Learn from each other

OGP provides a forum for inspiration and learning, where ideas from one country or sector can motivate openness in another.

This can also happen within a country as well, such as in Nigeria where efforts are made to encourage learning across regions and states to push best practice. In Scotland, this learning aspect is also hugely important. Last year civil society, government and officials from across the UK came together in Edinburgh to discuss challenges and find solutions to continuing open government reform.

Encouraging learning across all actors – from politicians, civil society and civil servants – is hugely important to ensure that the open government agenda is sustained. That is also why OGP gatherings and Summits, like in Tbilisi, are amazing opportunities to become inspired by the work done in unexpected places and develop those ideas back home.

Engage with all political parties, not just governing parties

When talking about political transitions, we are talking more often than not about the change of government from one political party (or coalition) to another. Politicians need clear incentives to want to prioritize openness reforms. This can be done by showing how vehicles like OGP can help them fulfill their campaign promises, which are at the top of their mind as soon as they come in to office.

In Syria for example, despite the many challenges faced in the country, civil society groups are informing political actors from a variety of backgrounds about open government in preparation for future elections. Nigeria is also looking towards training political party campaign managers on open government so that it can be a part of multiple candidates’ campaigns.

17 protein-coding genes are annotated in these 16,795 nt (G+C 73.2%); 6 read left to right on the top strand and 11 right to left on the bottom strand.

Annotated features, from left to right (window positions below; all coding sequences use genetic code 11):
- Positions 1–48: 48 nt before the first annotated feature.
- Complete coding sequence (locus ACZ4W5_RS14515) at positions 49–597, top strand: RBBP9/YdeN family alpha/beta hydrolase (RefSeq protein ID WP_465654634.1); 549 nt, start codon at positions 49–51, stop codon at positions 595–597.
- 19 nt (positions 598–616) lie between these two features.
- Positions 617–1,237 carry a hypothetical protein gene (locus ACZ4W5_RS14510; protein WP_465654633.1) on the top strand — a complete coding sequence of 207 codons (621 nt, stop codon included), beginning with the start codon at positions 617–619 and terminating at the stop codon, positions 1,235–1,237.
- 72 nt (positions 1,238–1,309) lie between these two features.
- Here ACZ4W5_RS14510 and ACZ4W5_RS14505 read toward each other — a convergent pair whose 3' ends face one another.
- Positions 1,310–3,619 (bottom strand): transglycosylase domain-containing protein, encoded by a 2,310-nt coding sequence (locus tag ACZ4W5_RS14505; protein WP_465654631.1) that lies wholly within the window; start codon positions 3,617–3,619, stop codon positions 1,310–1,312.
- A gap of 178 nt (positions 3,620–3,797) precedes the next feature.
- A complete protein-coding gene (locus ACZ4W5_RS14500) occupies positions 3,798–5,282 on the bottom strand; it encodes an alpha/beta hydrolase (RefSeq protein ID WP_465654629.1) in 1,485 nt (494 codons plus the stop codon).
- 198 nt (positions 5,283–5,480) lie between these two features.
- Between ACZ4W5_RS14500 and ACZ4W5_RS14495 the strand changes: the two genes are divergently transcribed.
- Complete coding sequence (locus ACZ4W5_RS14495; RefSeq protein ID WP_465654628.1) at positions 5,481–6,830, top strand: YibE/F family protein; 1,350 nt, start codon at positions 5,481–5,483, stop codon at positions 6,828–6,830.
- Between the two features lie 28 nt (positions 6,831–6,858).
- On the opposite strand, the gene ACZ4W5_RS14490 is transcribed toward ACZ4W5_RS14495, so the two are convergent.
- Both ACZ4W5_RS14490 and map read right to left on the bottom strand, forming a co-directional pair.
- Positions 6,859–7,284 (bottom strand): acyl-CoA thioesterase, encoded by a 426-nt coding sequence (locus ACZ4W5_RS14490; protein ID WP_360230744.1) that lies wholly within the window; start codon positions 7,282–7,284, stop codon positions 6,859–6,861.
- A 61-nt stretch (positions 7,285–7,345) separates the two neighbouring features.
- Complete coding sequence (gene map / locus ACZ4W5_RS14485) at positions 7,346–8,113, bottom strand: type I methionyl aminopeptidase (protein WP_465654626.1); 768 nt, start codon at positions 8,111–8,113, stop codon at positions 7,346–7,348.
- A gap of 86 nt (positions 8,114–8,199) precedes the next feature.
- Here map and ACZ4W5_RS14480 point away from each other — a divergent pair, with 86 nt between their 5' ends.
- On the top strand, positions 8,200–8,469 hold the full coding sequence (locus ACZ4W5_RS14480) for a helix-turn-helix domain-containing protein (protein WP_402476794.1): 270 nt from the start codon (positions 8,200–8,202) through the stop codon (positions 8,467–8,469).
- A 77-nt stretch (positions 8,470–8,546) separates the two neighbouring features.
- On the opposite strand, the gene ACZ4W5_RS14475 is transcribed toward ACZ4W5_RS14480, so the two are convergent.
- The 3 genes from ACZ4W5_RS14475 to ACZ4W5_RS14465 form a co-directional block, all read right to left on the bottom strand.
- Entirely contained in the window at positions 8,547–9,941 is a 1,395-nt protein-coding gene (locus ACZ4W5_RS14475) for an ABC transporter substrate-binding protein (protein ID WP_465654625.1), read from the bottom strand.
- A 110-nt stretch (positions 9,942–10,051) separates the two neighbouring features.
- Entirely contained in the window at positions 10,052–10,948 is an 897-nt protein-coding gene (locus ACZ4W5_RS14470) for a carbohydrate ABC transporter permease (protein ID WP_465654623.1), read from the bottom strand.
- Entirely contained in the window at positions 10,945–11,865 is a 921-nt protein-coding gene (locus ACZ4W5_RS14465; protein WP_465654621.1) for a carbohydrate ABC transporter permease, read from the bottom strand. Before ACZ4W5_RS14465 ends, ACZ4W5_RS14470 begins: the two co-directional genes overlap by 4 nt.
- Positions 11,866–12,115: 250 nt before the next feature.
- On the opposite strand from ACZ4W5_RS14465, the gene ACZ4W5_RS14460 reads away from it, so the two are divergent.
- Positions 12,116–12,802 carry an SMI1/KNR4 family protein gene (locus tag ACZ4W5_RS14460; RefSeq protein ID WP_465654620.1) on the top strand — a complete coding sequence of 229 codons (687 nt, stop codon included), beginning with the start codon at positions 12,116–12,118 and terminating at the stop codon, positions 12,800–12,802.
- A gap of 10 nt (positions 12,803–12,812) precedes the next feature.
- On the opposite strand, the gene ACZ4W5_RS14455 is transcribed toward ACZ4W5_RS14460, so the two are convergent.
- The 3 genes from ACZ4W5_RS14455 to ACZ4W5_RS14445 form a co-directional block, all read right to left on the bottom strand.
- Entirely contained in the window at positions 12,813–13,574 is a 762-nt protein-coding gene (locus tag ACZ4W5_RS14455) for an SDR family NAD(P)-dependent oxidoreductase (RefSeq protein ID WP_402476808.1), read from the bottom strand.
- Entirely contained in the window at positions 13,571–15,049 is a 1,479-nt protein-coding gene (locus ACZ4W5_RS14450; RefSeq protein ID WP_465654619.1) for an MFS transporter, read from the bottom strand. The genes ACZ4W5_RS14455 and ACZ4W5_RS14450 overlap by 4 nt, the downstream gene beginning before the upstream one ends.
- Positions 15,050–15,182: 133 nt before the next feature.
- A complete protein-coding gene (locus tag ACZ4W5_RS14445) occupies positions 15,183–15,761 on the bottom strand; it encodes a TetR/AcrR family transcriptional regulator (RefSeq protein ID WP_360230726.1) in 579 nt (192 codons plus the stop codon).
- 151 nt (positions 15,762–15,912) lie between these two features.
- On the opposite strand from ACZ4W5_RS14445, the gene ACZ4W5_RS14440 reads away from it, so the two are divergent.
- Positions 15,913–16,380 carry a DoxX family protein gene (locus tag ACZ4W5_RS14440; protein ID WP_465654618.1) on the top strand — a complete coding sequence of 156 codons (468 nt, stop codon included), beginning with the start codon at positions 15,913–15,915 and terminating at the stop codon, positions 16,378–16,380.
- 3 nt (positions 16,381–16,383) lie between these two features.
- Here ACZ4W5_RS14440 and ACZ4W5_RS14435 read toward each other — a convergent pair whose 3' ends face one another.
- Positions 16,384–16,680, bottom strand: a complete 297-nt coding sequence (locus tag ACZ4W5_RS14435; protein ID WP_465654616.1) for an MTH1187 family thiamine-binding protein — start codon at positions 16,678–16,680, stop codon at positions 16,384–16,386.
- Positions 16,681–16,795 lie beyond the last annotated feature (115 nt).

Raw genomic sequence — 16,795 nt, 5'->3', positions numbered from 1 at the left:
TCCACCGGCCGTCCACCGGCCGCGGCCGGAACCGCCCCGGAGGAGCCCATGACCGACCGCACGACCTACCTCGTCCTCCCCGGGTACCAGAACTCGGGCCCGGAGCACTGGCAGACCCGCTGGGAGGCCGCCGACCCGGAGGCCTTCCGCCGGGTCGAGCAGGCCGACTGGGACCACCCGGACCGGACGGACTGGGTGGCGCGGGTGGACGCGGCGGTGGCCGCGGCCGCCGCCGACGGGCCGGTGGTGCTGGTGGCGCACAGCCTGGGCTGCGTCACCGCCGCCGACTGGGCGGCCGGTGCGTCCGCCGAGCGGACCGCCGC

Political leaders from all parts of the political spectrum need help in understanding how they can use the OGP process, rather than distance themselves. Often they feel it is the legacy of a previous administration, a certain political party, or philosophy. In Liberia, the new influx of politicians with no previous governing experience means that very few know about the OGP process. Civil society therefore has been meeting with the Speaker of the House and new legislators to explain open government and the action plan process.

Develop civic participation and new civil society coalitions

Sometimes it may be more effective to focus efforts back onto civil society and citizens to inform and build their capacity to be advocates for open government.

In Northern Ireland, the paralysis due to a lack of a sitting government has meant that civil society has focused on enhancing civic participation and in particular with young people. The process for developing the civil society’s Open Government Manifesto in the UK included travelling around the country to engage with a wide variety of participants. In Malawi, efforts have been made at the local level to empower citizens to demand improvements and greater openness. In the USA, civil society groups are building new and unexpected coalitions for open government following the delayed start of their fourth action plan.

Prepare for political transitions

Political transitions are inevitable. As such it is essential that reformers in government and civil society are ready for changes to ensure open government remains at the top of any political agenda.

Some political transitions may prove harder than others in finding ways to maintaining openness as a political priority. Yet as the discussion showed at the fishbowl session on managing political transitions, there is a variety of ways in which advocates for open government can keep going.

Whether it be by institutionalizing the process, focusing on local government, engaging with a variety of political actors, or developing new civil society coalitions, or learning from others, it is crucial that we are prepared for the political transitions that will inevitably happen.